“After years of corporate mismanagement, Yellow still never misses an opportunity to embarrass itself or bring further shame to what used to be one of America’s strongest freight carriers. As the Teamsters expected, the court saw right through Yellow’s PR stunt of a lawsuit,” stated Sean O’Brien, Teamsters general president.

The bankruptcy court is soon expected to rule on a venue for hearing billions of dollars in withdrawal liability claims from pension funds. The pension funds have asked that the dispute be settled through arbitration while Yellow is hoping to keep the matter before the bankruptcy court. A Monday filing from Yellow asked the court to disallow $257 million of such claims from the Western Conference of Teamsters. It said the claims are invalid and that it had never been notified of the liability since withdrawing from the fund in 2009.

Representatives from Yellow had not responded to a request for comment by the time of this publication.

More FreightWaves articles by Todd Maiden

10 Comments

  1. WildBill

    Many of my current friends & former Yellow Freight System co-workers are suddenly out of work..
    Most are scrambling to find work & keep their hopes up..

    What was CEO, Darren Hawkins & his executive crew thinking ?

    Perhaps they discussed:
    ▪︎ Can’t we treat our employees like our own personal “Legion of Lemmings”?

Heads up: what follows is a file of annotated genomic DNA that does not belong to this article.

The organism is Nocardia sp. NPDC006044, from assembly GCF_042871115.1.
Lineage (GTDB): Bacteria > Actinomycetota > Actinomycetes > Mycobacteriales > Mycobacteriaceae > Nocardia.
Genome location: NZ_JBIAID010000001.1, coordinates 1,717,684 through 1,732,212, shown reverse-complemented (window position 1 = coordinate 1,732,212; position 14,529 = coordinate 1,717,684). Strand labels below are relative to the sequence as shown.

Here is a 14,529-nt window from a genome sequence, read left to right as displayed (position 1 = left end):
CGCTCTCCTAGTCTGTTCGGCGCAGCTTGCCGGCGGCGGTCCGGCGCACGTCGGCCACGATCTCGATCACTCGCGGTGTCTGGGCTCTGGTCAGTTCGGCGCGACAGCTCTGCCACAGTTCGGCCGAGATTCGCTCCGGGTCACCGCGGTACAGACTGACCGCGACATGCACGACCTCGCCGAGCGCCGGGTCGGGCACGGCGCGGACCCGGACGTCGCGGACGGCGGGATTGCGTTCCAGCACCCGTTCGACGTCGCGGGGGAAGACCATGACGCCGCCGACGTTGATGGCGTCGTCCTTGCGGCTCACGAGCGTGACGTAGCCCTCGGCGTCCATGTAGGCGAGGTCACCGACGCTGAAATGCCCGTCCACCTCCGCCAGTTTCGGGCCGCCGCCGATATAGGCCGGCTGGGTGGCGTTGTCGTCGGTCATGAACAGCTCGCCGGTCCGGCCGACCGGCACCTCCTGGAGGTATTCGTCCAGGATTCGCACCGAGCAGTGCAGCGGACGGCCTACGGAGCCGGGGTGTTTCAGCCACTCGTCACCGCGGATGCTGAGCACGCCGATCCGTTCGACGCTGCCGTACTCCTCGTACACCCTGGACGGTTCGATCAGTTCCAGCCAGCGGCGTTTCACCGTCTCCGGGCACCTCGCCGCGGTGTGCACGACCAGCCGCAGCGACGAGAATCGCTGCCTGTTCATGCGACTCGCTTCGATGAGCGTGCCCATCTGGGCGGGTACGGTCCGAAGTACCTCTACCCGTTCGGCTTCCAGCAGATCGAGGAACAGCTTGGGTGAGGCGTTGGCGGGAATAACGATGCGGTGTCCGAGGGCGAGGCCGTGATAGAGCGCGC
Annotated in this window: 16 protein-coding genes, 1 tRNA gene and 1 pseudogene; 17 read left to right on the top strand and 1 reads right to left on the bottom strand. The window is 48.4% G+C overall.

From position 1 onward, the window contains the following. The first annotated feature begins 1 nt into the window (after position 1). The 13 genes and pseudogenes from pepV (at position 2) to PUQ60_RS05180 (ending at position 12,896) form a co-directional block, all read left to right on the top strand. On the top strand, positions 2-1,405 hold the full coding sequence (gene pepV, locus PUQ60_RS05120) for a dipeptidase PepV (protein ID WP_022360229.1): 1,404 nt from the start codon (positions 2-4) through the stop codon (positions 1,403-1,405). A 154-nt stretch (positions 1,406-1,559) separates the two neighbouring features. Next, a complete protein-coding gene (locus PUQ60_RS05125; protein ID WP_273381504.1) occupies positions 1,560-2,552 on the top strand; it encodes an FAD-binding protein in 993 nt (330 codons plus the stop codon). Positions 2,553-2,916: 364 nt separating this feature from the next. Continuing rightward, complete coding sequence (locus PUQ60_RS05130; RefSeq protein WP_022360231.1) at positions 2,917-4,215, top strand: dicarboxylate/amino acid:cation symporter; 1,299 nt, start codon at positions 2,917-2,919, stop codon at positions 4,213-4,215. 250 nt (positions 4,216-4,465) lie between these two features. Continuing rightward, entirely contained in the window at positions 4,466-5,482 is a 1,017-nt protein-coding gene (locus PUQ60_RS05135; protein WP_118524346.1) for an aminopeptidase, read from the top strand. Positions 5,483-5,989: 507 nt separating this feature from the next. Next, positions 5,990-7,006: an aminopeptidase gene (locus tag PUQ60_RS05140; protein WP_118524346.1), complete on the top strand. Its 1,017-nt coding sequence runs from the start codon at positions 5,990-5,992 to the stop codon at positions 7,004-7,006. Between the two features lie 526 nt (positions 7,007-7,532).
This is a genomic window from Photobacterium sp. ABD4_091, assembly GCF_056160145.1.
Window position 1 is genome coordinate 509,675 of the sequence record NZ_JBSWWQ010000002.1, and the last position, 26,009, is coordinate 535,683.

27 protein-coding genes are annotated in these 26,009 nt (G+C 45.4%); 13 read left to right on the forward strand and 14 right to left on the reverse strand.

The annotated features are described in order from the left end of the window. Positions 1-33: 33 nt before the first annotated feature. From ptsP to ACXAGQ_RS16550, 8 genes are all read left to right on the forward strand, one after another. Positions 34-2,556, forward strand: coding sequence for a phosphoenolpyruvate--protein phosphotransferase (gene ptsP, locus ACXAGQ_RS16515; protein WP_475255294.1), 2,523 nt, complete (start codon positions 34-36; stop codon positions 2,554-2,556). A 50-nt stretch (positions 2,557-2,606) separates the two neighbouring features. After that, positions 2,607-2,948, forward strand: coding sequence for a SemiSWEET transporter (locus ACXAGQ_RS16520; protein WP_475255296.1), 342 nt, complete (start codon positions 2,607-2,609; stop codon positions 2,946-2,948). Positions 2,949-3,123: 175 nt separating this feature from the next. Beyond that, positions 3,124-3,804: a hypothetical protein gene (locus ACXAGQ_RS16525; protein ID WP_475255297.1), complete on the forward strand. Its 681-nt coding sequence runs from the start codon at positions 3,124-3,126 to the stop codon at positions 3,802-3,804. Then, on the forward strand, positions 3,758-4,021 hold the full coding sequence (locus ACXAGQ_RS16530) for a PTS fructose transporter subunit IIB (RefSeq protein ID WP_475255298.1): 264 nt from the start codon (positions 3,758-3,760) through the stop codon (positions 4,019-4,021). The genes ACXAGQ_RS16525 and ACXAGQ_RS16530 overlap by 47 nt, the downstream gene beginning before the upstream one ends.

▪︎ Can’t our employees do their part? Tighten your belts & suck it up for a few more years?
    ▪︎ Won’t our employees surely forgive us, no matter what?
    ▪︎ Won’t our employees figure out how to adapt & learn to live with it?

    Darren & his top decision-makers had better not say:. “They will never see this coming!”

    Ill-conceived plans followed by poor execution yielded predictable results..

    A disingenuous 700M Trump-Manuchin covid bailout..
    Combined with on-going failure to make required payments to the health & welfare & pension fund..

    WTF ??

    I can almost see (Kansas City’s Yellow) AJ Harrell, George Powell III, George Powell Sr. & (Akron’s Roadway Express) Galen Rousch & Carroll Rousch (prior to the ill-fated RDWY/YELL merger) looking at each other from the great beyond.; All wild-eyed & trying their best in unison to suppress a great big group ⚠️WTF ⁉️

    This is all so sad, seeing it fall apart..

    I remain a poor boy from Akron, Ohio

  2. Mike

    All of this has to make anyone feel sick . I went through C F’s demise, I watched the Pain , the Hurt it caused on both sides . As a Terminal Supervisor I scrambled to find jobs for my Workers becauseI knew them and their Families . It was clear to me as today is , Both Company Management and Top Teamster Official’s are guilty of Not putting Prosperity for both first and foremost . Somehow both must feel the consequences of failing their responsibilities to all the Men , Women , and Kids that need these Jobs so Dad or Mom can put Food on the table .

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Todd Maiden

Based in Richmond, VA, Todd is the finance editor at FreightWaves. Prior to joining FreightWaves, he covered the TLs, LTLs, railroads and brokers for RBC Capital Markets and BB&T Capital Markets. Todd began his career in banking and finance before moving over to transportation equity research where he provided stock recommendations for publicly traded transportation companies.